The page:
60 years later revisiting Michael Rockefeller’s disappearance in Papua Part II: The Rockefeller’s role in the acceptance of primitive art as fine art

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The Michael C. Rockefeller wing at the Met Photo credit: The Metropolitan Museum of Art

IO – When we look at the disappearance of Michael Rockefeller in Papua in 1961, we cannot separate it from the subject of primitive art, a topic very close to the heart of Michael’s father Nelson Rockefeller. Michael shared that love with his father and it created a very special bond between them. It was also the reason for Michael being in Papua in the first place. Modern art and in particular primitive or indigenous art as it is now known, lies at the centre of the whole story of Michael’s disappearance, and even after his death, Michael and his father’s fascination with primitive art continued to influence its role and acceptance as a fine art.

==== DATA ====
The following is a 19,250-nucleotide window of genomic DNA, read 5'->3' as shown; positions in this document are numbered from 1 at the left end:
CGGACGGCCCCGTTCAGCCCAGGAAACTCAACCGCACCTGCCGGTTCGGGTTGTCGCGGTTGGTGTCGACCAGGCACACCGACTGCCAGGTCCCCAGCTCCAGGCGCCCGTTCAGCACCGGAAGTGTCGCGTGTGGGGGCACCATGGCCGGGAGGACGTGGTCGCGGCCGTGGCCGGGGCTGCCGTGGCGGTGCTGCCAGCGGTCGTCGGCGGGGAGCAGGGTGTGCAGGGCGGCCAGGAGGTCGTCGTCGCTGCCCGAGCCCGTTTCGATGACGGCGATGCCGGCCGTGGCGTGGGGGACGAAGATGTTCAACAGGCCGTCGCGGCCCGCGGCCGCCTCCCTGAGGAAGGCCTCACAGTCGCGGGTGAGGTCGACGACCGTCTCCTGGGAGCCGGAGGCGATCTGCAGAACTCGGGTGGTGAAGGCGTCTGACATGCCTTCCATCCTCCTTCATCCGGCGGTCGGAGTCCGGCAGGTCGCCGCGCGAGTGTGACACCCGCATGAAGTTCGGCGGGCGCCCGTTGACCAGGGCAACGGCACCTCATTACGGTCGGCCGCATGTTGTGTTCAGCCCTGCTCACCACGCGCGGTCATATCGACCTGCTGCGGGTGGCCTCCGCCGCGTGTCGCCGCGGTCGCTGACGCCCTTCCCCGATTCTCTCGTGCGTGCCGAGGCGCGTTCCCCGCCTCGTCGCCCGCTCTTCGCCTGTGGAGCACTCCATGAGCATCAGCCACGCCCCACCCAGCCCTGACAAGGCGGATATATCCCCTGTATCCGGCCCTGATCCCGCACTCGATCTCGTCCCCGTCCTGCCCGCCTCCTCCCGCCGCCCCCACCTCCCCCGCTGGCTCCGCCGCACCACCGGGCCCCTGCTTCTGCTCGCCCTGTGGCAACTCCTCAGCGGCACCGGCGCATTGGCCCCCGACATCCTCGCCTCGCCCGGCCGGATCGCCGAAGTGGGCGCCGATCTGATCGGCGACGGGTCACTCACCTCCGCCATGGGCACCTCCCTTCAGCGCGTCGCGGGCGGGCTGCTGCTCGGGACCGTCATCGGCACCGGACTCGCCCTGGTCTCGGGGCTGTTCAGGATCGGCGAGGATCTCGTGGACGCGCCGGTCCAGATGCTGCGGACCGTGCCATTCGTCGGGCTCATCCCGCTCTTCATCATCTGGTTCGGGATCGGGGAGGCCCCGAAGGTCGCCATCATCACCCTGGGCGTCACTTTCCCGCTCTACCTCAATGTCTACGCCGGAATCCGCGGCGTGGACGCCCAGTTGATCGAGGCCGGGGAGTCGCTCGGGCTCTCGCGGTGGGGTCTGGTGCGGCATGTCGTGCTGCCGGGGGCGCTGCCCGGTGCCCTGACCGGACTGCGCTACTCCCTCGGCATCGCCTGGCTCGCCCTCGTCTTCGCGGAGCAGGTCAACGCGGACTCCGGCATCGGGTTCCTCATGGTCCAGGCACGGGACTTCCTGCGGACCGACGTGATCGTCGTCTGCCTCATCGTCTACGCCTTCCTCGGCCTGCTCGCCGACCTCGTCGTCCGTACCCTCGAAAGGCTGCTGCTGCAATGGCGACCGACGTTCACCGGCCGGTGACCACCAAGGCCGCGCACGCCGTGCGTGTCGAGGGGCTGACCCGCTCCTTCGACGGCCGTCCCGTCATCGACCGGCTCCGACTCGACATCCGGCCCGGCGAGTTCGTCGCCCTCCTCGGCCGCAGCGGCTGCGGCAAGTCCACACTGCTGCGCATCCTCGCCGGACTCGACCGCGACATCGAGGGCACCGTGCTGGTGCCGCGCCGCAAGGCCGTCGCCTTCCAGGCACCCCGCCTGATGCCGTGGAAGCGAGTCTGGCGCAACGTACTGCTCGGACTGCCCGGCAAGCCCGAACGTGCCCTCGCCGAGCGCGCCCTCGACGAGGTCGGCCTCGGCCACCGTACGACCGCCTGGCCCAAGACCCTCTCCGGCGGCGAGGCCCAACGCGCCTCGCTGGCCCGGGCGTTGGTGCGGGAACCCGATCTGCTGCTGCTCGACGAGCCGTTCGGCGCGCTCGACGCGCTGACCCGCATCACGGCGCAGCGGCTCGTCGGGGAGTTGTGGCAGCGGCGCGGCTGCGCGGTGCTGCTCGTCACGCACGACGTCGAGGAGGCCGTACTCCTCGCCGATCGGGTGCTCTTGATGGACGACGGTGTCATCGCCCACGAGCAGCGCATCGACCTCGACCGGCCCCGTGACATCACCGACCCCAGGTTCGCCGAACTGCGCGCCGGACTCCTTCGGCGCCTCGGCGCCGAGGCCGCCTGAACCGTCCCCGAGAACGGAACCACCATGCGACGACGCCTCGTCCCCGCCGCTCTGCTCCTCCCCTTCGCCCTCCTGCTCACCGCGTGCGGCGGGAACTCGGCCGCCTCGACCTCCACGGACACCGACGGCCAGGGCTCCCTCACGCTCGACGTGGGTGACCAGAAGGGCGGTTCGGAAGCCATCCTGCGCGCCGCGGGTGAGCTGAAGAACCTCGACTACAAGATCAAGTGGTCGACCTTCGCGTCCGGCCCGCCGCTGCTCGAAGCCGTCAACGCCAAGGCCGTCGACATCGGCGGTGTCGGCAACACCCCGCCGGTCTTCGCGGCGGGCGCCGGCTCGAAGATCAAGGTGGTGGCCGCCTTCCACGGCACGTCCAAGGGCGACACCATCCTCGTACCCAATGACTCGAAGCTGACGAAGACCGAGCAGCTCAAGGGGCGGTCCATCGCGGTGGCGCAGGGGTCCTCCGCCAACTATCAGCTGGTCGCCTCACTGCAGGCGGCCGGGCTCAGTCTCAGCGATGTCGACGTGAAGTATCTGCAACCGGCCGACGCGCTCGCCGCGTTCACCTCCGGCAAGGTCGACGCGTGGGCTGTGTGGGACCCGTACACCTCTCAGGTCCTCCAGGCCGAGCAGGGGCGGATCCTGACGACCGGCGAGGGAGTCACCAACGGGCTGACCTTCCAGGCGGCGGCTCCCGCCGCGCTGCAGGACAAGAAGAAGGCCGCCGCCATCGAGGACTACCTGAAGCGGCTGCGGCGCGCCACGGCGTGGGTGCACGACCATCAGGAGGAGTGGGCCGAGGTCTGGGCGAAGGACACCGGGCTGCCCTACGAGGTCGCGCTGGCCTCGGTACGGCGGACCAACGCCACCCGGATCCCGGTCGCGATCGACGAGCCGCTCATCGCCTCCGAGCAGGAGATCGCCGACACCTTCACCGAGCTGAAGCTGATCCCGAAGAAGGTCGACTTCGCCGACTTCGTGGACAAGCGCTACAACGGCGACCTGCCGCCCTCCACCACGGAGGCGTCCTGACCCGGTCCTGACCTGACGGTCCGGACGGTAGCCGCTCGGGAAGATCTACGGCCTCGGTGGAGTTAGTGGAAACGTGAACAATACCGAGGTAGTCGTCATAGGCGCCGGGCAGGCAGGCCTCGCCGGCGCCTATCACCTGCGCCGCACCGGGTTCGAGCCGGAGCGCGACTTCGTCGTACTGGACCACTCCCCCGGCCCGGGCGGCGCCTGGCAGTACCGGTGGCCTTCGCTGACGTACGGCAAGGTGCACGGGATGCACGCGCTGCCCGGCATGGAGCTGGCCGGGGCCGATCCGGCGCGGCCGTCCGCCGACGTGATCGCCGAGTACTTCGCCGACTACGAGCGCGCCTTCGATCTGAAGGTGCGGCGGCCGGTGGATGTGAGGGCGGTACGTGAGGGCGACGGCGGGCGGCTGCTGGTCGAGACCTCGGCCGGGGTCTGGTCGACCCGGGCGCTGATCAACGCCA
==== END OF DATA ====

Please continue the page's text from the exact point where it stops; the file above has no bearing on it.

John D. Rockefeller Jr 1920. Photo credit: Underwood & Underwood, Public domain, via Wikimedia Common

Michael Clark Rockefeller was the great-grandson of John D. Rockefeller Sr., the founder of Standard Oil who with US$ 900 million was during his time the richest man in the world. He was not a popular man in the United States and neither was the Rockefeller name. He was accused of trying to create a monopoly within the railroad industry and in 1911 Standard Oil was found guilty of breaching anti-trust laws, and was ordered dissolved. The public viewed the Rockefellers as unethical in their business practices and despite donating half his wealth to charity, the Rockefeller name remained tarnished.